The Obama Administration is launching a multi-pronged effort to crack down on scams and attempted fraud in the housing markets.

Treasury Secretary Timothy Geithner announced the new efforts Monday in a press conference with Attorney General Eric Holder, Shaun Donovan, the secretary of Housing and Urban Development, Federal Trade Commission Chairman Jon Leibowitz, and Illinois Attorney General Lisa Madigan.

Just as this administration has intensified our efforts to help homeowners, those who would prey on the most vulnerable are intensifying their tactics as well, Geithner said.

The federal agencies are specifically seeking to track down those who seek to use the existence of real federal housing relief efforts to advance their fraudulent efforts, Geithner said.

The Treasury Department's Financial Crimes Enforcement Network, known as FinCEN, is launching an effort to help financial institutions flag potentially fraudulent mortgage modification schemes along with measures seeking to deter those who might consider starting such scams.

The advisory provides red flags for financial institutions to help better identify a loan modification or foreclosure scam, he said. FinCEN will also help law enforcement agencies streamline and coordinate their efforts so that the resources of multiple investigative and prosecutorial agencies are focused in the most efficient way.

He added, We will shut down fraudulent companies more quickly than before. We will target companies that otherwise would have gone unnoticed under the radar and we will aggressively pursue individuals involved in mortgage rescue scams.

Geithner also stressed that there are many legitimate sources to help struggling homeowners modify their mortgages and avoid foreclosure.

Be cautious of anyone or any organization that claims to guarantee success or seeks to charge up-front fees for services related to these programs, Geithner said. Those are red flags not to be ignored.

Holder added that the FBI is already investigating more than 2,100 mortgage fraud cases, and has doubled the number of agents it has pursuing such crimes.

For millions of Americans, the dream of home ownership has become a nightmare, he said. The unscrupulous actions of individuals and companies who exploit the misfortune of others is despicable, immoral, and illegal.

Furthermore the Department of Justice will also seek to root out discrimination in mortgage refinancing.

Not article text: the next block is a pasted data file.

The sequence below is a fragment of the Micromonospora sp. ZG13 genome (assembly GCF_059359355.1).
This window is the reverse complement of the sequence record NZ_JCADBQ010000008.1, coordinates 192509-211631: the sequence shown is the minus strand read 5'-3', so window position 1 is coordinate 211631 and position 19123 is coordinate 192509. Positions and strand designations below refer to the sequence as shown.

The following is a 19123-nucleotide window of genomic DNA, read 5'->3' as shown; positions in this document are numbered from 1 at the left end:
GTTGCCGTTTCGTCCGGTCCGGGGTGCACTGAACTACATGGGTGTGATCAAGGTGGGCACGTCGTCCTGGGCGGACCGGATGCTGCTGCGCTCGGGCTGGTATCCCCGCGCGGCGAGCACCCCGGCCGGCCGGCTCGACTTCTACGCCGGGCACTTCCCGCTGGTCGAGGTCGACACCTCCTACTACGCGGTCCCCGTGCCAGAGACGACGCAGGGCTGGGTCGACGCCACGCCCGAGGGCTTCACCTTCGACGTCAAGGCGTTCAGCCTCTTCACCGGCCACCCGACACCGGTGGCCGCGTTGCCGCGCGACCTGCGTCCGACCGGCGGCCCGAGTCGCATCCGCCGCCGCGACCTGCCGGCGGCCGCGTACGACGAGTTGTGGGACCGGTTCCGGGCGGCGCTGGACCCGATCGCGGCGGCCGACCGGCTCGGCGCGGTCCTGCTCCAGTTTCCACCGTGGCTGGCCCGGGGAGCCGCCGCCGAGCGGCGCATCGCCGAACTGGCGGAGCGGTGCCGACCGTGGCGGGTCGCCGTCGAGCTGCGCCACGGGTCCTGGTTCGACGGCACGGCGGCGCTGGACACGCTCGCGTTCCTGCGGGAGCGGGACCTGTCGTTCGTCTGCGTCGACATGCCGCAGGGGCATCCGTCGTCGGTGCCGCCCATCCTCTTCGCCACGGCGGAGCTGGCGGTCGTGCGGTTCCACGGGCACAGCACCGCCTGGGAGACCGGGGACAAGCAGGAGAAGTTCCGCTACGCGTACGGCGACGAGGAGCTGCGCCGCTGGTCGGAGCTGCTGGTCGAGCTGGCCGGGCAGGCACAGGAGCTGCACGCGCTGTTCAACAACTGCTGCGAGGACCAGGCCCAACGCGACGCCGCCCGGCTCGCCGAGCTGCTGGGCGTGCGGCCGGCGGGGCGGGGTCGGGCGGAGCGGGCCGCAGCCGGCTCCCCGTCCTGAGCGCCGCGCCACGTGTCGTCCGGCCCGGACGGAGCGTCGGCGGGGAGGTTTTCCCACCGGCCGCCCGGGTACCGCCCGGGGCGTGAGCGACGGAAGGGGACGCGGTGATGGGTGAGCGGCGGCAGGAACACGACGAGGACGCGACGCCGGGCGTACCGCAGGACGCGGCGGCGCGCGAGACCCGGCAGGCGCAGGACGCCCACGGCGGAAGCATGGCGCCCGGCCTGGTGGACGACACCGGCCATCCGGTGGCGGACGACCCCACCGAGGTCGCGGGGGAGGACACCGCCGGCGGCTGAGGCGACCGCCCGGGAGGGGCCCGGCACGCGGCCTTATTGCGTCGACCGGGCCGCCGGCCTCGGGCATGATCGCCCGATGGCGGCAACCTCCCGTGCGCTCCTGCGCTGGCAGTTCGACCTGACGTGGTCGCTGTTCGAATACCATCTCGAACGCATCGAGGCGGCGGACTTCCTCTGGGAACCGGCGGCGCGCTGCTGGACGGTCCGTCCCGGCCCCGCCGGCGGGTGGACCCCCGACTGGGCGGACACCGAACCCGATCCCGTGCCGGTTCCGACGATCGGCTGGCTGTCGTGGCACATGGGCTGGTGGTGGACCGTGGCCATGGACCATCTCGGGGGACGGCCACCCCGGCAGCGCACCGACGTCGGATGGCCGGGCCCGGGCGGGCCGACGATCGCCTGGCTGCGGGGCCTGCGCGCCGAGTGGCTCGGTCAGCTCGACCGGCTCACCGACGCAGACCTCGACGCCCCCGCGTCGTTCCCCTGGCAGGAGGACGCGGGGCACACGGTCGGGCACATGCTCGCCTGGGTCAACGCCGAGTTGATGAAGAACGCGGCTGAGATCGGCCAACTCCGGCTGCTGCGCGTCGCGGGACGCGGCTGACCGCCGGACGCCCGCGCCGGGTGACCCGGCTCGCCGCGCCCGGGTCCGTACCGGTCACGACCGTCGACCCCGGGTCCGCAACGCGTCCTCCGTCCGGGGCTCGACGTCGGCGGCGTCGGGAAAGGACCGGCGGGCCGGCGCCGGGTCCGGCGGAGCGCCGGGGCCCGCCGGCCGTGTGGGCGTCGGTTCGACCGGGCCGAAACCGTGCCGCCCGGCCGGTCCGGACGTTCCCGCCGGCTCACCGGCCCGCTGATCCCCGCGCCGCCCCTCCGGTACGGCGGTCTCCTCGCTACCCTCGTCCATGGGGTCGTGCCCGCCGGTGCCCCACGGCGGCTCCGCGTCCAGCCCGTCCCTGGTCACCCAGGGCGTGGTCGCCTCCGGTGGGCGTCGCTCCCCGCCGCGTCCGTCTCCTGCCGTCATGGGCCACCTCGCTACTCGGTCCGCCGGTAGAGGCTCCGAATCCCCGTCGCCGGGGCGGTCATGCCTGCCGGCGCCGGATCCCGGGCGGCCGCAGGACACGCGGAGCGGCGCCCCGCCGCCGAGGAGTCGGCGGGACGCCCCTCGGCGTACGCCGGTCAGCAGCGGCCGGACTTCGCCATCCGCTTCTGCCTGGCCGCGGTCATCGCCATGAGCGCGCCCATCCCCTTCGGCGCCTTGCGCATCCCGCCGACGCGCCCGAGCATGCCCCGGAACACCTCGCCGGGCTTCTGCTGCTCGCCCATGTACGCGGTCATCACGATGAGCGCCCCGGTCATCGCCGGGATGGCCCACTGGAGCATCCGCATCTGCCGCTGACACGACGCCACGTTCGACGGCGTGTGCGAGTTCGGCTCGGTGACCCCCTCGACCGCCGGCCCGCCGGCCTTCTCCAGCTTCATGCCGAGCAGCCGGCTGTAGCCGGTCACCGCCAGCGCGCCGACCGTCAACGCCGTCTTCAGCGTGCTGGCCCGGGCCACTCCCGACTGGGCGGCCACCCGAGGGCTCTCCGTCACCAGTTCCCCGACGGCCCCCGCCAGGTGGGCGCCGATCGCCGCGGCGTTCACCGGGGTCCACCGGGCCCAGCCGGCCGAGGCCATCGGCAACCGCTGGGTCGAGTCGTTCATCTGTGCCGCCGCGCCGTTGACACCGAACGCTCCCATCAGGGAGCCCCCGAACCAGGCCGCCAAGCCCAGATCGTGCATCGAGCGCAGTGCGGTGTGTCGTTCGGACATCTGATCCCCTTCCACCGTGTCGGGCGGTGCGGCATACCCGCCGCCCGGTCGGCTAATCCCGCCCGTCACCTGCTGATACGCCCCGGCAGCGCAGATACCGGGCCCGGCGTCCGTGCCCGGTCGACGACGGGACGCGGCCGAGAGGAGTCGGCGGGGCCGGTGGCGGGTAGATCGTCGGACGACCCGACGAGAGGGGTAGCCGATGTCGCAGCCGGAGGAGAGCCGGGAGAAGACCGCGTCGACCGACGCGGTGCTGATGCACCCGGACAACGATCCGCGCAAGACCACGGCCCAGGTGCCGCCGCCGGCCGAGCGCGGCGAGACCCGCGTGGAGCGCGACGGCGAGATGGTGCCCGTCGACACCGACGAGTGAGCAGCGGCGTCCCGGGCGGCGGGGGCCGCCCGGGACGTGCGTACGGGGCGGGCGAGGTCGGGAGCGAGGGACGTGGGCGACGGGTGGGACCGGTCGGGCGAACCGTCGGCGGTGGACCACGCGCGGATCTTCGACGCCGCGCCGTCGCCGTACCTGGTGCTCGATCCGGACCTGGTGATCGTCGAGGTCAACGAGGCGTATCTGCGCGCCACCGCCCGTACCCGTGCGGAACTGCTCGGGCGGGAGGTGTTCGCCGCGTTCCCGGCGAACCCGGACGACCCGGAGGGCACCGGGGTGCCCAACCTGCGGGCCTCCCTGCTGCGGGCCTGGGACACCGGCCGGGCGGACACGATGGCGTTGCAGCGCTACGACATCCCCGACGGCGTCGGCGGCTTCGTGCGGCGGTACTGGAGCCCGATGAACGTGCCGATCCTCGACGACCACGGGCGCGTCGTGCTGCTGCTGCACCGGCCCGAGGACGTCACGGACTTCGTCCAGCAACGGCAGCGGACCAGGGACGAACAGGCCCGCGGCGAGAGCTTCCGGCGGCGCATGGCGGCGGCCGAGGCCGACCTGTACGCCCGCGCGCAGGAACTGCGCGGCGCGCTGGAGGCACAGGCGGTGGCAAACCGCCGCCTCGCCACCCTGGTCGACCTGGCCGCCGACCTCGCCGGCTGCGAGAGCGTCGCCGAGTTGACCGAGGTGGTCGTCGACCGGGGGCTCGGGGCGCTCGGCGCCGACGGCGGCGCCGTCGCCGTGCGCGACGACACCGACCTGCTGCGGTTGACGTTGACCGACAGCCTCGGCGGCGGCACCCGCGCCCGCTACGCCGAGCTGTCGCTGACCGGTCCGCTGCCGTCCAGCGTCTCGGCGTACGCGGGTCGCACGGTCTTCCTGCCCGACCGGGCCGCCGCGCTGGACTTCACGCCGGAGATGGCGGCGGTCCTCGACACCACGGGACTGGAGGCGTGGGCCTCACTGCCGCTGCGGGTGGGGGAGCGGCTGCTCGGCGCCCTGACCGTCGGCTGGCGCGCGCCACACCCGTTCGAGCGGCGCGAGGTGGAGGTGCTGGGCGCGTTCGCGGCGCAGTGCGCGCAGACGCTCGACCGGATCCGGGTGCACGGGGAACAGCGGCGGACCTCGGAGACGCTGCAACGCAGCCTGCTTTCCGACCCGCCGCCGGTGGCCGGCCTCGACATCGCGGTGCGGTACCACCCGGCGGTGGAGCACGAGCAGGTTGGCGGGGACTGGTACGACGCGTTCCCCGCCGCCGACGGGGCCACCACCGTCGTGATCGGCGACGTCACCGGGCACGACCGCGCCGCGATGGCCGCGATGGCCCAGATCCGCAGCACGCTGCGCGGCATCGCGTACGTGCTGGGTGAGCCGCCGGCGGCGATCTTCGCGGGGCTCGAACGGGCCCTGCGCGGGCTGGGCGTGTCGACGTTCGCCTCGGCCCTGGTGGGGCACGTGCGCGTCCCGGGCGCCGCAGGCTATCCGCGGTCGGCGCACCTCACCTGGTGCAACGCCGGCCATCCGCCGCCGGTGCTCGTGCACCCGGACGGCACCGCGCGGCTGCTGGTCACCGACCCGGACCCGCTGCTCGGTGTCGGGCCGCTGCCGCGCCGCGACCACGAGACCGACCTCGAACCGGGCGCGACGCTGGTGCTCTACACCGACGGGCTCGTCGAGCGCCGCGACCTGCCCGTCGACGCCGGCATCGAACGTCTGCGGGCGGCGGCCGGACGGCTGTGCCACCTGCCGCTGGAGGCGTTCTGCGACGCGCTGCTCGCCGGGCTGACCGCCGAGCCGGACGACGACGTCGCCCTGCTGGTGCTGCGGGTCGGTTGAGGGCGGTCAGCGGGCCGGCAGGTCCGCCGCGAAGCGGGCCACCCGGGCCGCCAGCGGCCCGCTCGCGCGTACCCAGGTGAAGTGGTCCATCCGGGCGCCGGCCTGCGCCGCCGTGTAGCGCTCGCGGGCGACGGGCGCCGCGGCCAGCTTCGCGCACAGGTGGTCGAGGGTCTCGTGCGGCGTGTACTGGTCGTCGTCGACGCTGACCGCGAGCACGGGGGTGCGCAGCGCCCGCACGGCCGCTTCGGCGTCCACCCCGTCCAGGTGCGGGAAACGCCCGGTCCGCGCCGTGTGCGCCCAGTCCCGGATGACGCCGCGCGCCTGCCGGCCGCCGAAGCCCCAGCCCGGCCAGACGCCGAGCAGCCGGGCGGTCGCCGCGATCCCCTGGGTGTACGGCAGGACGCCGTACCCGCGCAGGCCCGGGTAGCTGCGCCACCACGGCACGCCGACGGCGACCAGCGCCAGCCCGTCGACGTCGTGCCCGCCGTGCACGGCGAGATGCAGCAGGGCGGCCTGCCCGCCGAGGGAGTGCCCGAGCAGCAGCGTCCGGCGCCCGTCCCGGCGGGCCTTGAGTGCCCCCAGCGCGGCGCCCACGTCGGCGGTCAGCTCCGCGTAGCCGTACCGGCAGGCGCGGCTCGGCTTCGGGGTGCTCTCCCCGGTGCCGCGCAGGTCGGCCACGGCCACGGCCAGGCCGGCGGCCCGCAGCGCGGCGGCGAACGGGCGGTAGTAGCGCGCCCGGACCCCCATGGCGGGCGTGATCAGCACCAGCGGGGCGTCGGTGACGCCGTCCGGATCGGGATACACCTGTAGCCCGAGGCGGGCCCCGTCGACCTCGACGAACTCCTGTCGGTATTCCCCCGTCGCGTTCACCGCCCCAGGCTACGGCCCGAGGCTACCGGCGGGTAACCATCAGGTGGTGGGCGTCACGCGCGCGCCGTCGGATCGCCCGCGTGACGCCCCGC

We are hearing increasing concerns that not all distressed borrowers are receiving the same opportunities for loan modifications. We are also hearing that the terms and fees for such modifications are not being made available on a non-discriminatory basis, he said.

Holder added, Let me be absolutely clear: Discrimination in lending on the basis of race, national origin or other prohibited factors is destructive, morally repugnant, and against the law. And we will use the full range of our enforcement authority to investigate and prosecute this type of unacceptable lending discrimination.

In a message directed to those whose illegal and repulsive scams have taken advantage of the mortgage crisis for illegal gain, Holder was blunt.

If you prey on vulnerable homeowners with fraudulent mortgage schemes, or discriminate against borrowers, we will find you and we will punish you.

Leibowitz also warned that the FTC has seen some scammers were copying the names and logos of legitimate companies.

We are cracking down the bottom feeders [of] the foreclosure crisis, he said. Second we're warning other companies that, unless they change their ways, we intend to go after them too.

He added, These companies are kicking people when they're down, charging enormous up-front fees and sabotaging efforts by homeowners that could be getting help for free.

For homeowners in distress there is almost nothing worse than turning to a company that offers mortgage relief instead of reaching out to their actual lender, Leibowitz said.

If you pay them, instead of your mortgage company you will find yourself on the fast track from distress to disaster, he said. If you're worried about losing your home to foreclosure here's what you should do: To begin, grab your monthly statement and call your mortgage company. The sooner you reach out to them, the more likely you'll be able to work out a payment plan.

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